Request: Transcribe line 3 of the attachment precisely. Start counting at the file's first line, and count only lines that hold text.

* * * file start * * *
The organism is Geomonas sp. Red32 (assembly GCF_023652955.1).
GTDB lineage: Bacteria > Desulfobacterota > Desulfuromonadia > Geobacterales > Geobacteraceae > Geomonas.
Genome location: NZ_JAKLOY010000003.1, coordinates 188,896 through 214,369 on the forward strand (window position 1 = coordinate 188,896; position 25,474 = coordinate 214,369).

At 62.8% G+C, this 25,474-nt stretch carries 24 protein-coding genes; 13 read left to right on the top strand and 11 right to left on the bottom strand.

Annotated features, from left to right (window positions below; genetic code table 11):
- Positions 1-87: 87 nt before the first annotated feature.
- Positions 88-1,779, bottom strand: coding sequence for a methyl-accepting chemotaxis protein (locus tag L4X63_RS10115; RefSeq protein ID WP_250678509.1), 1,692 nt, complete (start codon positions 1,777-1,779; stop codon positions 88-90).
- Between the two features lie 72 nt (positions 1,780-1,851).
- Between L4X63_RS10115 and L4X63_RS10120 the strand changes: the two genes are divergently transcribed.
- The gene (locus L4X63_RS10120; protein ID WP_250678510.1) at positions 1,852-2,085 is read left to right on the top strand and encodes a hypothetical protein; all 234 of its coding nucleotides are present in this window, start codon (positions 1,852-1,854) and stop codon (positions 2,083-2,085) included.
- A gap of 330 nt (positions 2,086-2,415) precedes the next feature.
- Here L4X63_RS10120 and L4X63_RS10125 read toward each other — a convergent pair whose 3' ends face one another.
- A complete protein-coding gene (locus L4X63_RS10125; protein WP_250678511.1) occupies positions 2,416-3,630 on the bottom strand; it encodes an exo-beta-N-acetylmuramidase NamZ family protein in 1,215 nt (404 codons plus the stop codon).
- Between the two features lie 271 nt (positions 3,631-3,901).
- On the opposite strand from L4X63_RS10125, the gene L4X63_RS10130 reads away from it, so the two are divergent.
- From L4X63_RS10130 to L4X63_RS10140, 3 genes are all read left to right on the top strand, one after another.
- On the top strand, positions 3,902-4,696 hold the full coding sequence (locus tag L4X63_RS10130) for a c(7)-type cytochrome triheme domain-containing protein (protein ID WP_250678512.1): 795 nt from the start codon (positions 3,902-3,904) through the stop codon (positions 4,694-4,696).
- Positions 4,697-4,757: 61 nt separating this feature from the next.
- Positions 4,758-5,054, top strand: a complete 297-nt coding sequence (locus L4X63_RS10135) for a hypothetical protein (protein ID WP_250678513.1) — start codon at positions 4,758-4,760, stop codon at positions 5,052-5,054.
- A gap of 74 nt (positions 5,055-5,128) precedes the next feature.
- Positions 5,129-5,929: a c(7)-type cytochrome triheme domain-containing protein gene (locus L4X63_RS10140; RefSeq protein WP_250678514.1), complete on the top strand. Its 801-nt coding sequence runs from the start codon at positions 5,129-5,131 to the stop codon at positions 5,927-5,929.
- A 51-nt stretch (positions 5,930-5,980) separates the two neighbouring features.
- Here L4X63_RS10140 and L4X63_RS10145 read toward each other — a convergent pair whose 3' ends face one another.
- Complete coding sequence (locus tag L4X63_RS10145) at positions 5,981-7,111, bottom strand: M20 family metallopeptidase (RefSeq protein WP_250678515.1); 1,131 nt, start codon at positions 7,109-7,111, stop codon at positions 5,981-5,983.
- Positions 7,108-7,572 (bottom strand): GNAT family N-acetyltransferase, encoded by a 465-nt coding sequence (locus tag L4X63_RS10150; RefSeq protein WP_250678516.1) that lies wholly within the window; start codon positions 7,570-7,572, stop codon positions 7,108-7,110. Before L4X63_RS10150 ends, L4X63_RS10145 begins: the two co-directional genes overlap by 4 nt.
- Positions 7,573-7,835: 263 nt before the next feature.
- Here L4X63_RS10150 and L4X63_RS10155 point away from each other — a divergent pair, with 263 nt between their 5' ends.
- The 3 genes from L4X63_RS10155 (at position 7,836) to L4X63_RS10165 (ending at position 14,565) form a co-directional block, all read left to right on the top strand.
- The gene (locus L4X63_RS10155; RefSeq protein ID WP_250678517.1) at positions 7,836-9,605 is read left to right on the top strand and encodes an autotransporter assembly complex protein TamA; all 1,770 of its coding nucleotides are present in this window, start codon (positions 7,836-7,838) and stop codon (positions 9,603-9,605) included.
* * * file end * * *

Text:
Genome location: NZ_JAKLOY010000003.1, coordinates 188,896 through 214,369 on the forward strand (window position 1 = coordinate 188,896; position 25,474 = coordinate 214,369).